Chronic Absence: Busting Myths and Helping Educators Develop More Effective Responses
It’s not surprising that students who miss school tend to have poorer academic outcomes than students with better attendance.
Chronic absence, an early warning sign of disengagement, can put students at academic risk. The simple act of not attending school consistently increases the likelihood that children will be unable to read well by grade 3, fail classes in middle school, and drop out of high school. Chronic absence in high school correlates with a lower likelihood of on-time graduation and a higher likelihood of students repeating grade 9, a critical year for student success in secondary education. Student achievement suffers, too: For every day missed of school, there’s a virtually one-point decline on standardized test scores.
3 Myths of Chronic Absence—And How Educators Can Counteract Them
What is Chronic Absence?
Chronic absence is a measure of the total instructional time missed by a student and is defined as individual students missing at least 10 percent of school for any reason. If students miss one day every other week, that’s 18 absences annually, or 10 percent of the year.
According to the non-profit Attendance Works, 15 percent of U.S. students are chronically absent. This problem is both widespread and highly concentrated: at one of every four schools, more than 20 percent of students were chronically absent in the 2015-2016 school year.
Standing in the way of truly addressing chronic absence are three harmful myths. These myths can be counteracted by using evidence-based approaches grounded in the seminal body of knowledge known as the conditions for learning. A safe, supportive and engaging environment for learning buffers against widespread chronic absence, and educators must examine these conditions to appropriately address this issue.
Myth 1: Invoking legal consequences is an effective response to poor attendance.
Counter Action: Refrain from relying on punitive policies that create additional obstacles to attendance.
To address absences, educators typically take a series of actions dictated by the school district—for example, a call home, then a letter sent to the student’s home, and then a court filing for truancy if the student is under a certain age (varies by state). While it is important for schools to follow district policy, many such policies fall short of addressing the underlying causes of chronic absence. What’s worse is that some policies create additional barriers to attendance. For example, a school policy that results in suspension after a certain number of tardies ultimately punishes students who are already missing instruction by denying them access to school.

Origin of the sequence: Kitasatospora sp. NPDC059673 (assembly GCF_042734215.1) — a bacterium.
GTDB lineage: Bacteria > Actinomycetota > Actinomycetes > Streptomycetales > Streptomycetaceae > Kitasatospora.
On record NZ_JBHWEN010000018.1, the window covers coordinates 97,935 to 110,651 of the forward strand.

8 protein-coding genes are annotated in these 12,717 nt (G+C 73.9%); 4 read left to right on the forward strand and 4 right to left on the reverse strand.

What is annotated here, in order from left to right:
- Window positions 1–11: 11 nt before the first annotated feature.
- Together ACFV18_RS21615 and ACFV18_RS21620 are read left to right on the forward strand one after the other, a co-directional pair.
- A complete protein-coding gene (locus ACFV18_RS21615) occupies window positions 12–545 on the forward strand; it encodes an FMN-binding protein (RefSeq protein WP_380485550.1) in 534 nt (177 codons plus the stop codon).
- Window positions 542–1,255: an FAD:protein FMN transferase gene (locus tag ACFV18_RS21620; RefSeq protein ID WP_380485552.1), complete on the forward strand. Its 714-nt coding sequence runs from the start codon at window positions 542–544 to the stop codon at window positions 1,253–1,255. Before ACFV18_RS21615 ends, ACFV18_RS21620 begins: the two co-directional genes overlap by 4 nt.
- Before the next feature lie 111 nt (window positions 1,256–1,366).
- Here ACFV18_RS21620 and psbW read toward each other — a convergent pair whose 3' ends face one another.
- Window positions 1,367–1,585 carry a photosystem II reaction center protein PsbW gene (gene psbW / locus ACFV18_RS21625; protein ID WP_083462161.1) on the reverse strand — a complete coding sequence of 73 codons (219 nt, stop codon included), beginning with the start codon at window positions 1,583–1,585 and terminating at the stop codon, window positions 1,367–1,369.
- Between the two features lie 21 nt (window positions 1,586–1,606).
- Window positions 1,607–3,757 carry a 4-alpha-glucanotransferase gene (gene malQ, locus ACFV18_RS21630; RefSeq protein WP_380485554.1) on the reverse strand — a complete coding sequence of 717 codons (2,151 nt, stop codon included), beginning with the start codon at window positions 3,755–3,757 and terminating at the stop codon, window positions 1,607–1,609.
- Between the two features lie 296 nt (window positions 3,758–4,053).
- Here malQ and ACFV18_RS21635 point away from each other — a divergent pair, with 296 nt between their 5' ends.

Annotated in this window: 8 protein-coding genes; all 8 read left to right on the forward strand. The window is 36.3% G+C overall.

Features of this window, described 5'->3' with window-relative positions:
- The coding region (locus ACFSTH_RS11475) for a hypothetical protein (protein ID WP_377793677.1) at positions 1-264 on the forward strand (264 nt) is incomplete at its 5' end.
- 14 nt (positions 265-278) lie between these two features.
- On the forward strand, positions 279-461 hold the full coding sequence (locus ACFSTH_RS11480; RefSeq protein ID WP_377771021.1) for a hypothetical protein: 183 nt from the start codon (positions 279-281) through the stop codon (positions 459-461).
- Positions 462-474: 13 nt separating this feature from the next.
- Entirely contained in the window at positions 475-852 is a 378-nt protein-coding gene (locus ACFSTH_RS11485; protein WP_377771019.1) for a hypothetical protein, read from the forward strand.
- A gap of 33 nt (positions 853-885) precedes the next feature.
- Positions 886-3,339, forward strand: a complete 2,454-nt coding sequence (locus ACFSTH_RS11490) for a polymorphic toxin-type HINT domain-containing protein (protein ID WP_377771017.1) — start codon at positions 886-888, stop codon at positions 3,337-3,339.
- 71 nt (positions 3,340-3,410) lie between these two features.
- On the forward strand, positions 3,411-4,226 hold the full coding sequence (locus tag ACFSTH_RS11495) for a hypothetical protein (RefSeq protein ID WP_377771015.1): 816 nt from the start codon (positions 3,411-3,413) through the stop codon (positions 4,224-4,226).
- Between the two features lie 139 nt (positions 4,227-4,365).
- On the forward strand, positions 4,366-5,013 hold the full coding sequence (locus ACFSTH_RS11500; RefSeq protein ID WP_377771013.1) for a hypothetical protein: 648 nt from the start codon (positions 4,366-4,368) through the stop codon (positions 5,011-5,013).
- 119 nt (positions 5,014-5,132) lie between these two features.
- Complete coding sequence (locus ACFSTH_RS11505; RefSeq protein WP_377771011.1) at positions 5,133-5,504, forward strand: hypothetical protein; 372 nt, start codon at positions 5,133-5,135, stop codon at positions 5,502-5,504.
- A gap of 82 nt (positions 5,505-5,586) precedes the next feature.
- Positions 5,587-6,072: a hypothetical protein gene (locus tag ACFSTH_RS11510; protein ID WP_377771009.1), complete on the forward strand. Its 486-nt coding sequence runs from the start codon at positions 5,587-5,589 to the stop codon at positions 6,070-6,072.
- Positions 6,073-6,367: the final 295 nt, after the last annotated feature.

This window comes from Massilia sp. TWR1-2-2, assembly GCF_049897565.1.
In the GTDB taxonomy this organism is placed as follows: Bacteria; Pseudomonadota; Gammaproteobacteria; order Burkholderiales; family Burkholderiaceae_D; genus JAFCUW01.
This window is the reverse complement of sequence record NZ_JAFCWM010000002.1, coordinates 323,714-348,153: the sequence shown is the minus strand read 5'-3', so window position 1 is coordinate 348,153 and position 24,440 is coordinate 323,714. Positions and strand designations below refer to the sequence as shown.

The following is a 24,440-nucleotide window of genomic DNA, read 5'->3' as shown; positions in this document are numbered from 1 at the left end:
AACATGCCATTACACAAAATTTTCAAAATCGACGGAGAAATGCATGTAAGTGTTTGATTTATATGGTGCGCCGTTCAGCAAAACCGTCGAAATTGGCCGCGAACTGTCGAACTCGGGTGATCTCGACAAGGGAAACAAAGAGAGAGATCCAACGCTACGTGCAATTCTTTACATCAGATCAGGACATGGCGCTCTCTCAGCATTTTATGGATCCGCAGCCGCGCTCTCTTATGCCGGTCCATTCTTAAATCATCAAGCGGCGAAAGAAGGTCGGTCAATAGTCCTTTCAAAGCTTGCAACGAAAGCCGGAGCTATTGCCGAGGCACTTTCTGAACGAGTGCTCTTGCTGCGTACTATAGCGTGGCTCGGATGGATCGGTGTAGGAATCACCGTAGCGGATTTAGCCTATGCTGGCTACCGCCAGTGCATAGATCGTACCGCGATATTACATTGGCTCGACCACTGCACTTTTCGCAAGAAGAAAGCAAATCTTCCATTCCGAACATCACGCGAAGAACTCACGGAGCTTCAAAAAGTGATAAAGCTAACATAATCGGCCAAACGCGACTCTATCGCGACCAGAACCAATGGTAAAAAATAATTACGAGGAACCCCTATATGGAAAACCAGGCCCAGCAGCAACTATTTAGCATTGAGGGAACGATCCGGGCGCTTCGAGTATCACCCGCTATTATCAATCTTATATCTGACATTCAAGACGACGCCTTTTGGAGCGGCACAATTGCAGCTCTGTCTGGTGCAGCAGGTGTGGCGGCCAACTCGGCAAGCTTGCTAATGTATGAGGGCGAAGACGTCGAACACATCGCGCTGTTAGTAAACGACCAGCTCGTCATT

Attendance Works urges educators to see chronic absence as “a problem to be solved, not a behavior to be punished.” Educators can get a better sense of how conditions for learning in their environments affect chronic absence and what opportunities they have to address the issue by collecting data using a school climate survey. Strengthening the conditions for learning ultimately narrows just how many students will face the challenges associated with chronic absence.
Myth 2: Attendance is simply a reflection of how much students and families value education.
Counter Action: Get to know your students and their families better.
A number of factors affect attendance, regardless of students’ desire to be in school. For instance, a student may be unable to attend school due to chronic health issues, limited access to transportation, or neighborhood factors that could pose dangers to students traveling to school.
Rather than blaming a student or his or her family for poor attendance, educators can work to understand their students and families better. Instead of asking students, "What's wrong with you?" educators could ask, “What is happening [in and out of school] that affects your attendance?” Doing this every time a student misses school can help educators better understand what factors contribute to chronic absence—while also showing students that educators care about them.
A study by the Ad Council found 72 percent of parents reported they trust teachers most to talk with them about their child’s attendance. However, only 42 percent of parents reported someone from their child’s school had contacted them personally about attendance in the past six months. The study also found that the most effective messaging to parents highlights the consequences of absences, such as negative effects on achievement.
In cases where families hold misconceptions about the importance of attendance, educators can best address this by establishing strong relationship with students and their families, starting with a phone call or other personal interaction.
Myth 3: Improving student attendance is beyond educators’ sphere of influence.
Counter Action: Provide support when possible and counterbalance external factors by creating a supportive school environment.
Extensive research by AIR’s David Osher and Kim Kendziora explored how the school environment affects students’ engagement, motivation, and success.
According to this body of work, four conditions in a school’s environment affect students: a safe and respectful climate, connectedness and support, challenge and engagement, and peer and adult social emotional competency.
The conditions for learning have helped researchers and educators measure, monitor, and intervene to improve concrete aspects of school culture and climate with lasting effects.